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Daily OCD 9/11/2012
Written by Jen Vaughn | Filed under Rich TommasoLorenzo MattottiJoost SwarteGary PanterDaily OCD 11 Sep 2012 4:58 PM

The newest hazelnuttiest spread of Online Commentaries & Diversions:

Dal Tokyo Jimbo in Purgatory

• Interview: Publishers Weekly and James Romberger stop Gary Panter during his busy drawing and teaching schedule to ask him questions about Dal Tokyo. Panter is quoted, "Being that this intends to be an experimental approach to comic making and drawing, like the Jimbo in Purgatory book, I don't expect the reader to get a normal story experience or the satisfaction that comes from skillful story traditional development. I hope the reader will get something else that they never got from a comic before: evidence of an investigation into the ways and means of cartooning and maybe a dizzy feeling."

• Review: Originally published in Danish in 2005, this review of Jimbo in Purgatory by Gary Panter was just translated into English on The Metabunker. Matthias Wivel says, "With humor and a spectacular visual imagination, Panter serves up a lavish and remarkably generous, but never chaotic book that reminds us of the way in which truth emerges socially –moved by the power of will, thought, and faith."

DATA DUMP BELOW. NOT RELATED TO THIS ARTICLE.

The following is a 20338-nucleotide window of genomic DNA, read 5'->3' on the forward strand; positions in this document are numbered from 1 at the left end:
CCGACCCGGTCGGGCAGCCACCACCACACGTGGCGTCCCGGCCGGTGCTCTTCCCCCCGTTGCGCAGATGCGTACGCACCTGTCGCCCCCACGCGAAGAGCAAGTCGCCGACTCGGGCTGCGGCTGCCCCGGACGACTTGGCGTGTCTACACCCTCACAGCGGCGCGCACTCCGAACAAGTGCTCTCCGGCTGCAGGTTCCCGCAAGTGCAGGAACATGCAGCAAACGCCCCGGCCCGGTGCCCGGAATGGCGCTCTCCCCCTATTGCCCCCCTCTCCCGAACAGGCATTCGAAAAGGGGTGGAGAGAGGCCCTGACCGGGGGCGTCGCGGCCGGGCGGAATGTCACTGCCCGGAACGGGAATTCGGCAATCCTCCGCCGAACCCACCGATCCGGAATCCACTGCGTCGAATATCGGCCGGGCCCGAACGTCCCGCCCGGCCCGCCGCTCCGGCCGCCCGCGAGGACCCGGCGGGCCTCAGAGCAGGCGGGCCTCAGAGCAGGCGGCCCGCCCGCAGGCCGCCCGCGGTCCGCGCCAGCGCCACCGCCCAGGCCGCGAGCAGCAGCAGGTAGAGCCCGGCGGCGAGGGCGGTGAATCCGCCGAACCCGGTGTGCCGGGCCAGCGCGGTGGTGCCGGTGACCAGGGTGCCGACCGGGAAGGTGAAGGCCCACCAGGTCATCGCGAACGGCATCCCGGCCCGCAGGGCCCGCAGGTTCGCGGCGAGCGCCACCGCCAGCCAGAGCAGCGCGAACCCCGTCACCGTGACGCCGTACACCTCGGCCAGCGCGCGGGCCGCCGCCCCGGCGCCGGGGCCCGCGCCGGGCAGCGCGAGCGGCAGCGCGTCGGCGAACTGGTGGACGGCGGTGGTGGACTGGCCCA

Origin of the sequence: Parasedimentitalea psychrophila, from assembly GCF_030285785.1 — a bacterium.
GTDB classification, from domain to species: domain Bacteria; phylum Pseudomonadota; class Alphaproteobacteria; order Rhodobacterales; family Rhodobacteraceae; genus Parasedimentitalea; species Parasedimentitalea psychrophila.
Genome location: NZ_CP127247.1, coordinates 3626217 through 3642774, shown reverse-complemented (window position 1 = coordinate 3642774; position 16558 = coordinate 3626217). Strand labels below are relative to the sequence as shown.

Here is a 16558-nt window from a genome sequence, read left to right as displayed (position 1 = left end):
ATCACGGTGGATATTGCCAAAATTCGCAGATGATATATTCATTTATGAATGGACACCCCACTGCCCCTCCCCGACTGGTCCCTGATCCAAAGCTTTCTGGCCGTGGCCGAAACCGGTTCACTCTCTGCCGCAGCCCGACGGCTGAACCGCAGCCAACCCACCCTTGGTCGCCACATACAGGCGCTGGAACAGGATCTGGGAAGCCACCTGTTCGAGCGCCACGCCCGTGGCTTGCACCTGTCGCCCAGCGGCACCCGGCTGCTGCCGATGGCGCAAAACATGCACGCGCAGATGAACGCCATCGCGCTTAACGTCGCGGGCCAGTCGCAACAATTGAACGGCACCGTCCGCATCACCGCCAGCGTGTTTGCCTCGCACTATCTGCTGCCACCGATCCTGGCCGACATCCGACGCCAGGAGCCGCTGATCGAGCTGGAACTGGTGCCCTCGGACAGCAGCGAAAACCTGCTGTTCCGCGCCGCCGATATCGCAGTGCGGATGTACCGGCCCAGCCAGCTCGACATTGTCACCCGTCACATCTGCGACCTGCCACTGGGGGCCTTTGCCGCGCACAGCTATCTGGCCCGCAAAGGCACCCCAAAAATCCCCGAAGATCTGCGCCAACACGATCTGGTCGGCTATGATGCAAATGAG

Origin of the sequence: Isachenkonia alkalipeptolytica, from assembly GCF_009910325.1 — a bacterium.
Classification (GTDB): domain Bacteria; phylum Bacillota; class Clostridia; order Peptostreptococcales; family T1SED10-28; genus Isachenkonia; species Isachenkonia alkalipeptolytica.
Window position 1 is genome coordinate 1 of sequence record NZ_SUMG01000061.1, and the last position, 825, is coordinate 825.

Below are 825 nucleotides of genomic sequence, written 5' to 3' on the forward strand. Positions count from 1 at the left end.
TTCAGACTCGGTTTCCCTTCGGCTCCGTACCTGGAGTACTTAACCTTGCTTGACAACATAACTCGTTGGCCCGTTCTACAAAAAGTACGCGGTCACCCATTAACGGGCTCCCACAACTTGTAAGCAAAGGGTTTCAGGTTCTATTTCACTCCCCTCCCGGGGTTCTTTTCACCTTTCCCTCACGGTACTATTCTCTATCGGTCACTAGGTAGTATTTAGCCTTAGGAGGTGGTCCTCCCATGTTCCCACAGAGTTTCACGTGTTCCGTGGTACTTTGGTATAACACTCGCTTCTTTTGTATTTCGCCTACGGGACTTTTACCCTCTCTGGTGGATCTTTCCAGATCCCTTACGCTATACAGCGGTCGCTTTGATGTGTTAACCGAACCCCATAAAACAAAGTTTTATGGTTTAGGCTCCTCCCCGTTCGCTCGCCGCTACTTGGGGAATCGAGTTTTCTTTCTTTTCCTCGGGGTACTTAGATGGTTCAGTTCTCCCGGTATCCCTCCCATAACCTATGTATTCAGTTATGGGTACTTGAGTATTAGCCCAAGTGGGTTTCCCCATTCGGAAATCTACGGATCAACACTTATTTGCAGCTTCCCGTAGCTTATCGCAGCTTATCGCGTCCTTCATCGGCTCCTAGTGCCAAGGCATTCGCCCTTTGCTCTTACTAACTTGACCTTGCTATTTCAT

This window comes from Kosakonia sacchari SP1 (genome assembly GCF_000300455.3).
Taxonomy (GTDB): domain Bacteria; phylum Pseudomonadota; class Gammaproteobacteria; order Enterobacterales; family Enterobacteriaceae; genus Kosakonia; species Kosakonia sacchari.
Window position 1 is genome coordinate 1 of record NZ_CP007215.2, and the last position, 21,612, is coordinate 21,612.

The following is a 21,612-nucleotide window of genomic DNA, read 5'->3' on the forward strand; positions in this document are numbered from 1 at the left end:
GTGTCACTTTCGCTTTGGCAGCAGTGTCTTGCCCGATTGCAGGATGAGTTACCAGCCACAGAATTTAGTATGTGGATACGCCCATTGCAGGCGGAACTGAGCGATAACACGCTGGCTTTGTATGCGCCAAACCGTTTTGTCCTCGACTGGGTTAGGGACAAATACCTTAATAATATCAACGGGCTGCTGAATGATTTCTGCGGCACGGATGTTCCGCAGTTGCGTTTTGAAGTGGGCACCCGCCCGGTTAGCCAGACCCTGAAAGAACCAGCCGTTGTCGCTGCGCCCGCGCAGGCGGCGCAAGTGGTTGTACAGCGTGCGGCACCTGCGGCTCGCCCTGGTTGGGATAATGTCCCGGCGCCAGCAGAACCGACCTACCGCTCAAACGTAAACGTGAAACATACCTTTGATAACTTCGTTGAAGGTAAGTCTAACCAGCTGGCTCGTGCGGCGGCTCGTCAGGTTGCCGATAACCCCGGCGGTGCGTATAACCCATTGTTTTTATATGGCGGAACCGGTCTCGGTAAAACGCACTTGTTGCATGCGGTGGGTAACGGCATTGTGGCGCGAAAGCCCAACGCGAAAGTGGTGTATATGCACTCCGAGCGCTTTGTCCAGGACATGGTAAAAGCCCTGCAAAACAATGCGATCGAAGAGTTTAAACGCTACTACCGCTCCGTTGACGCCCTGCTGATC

The Cavalier Mr. Thompson   The Crackle of the Frost

• Plug: Robot 6 weekly column 'Food or Comics?' mention picking up copies of  Mattotti's The Crackle of the Frost, Joost Swarte's Is that all there Is , the Hernandez Brothers' Love and Rockets New Stories #5 but mostly about the Fantagraphics-distributed book The Cavalier Mr. Thompson. "If I could splurge, I’d get go in with my fellow Food or Comic writers and get Cavalier Mr. Thompson by Rich Tommaso. . . . A 1920s crime story set on the dusty oil fields of West Texas? Sweet Jesus, this sounds great. And you can quote me on that, Fantagraphics," said Chris Arrant. Joe McCullough does something very similar over at The Comics Journal.

• Review: Publishers Weekly reviews Jorge Zentner and Lorenzo Mattotti's Crackle of the Frost. "Despite the depressing story line, Mattotti’s truly inspired lines, expressive forms, and wild visual imagination will captivate."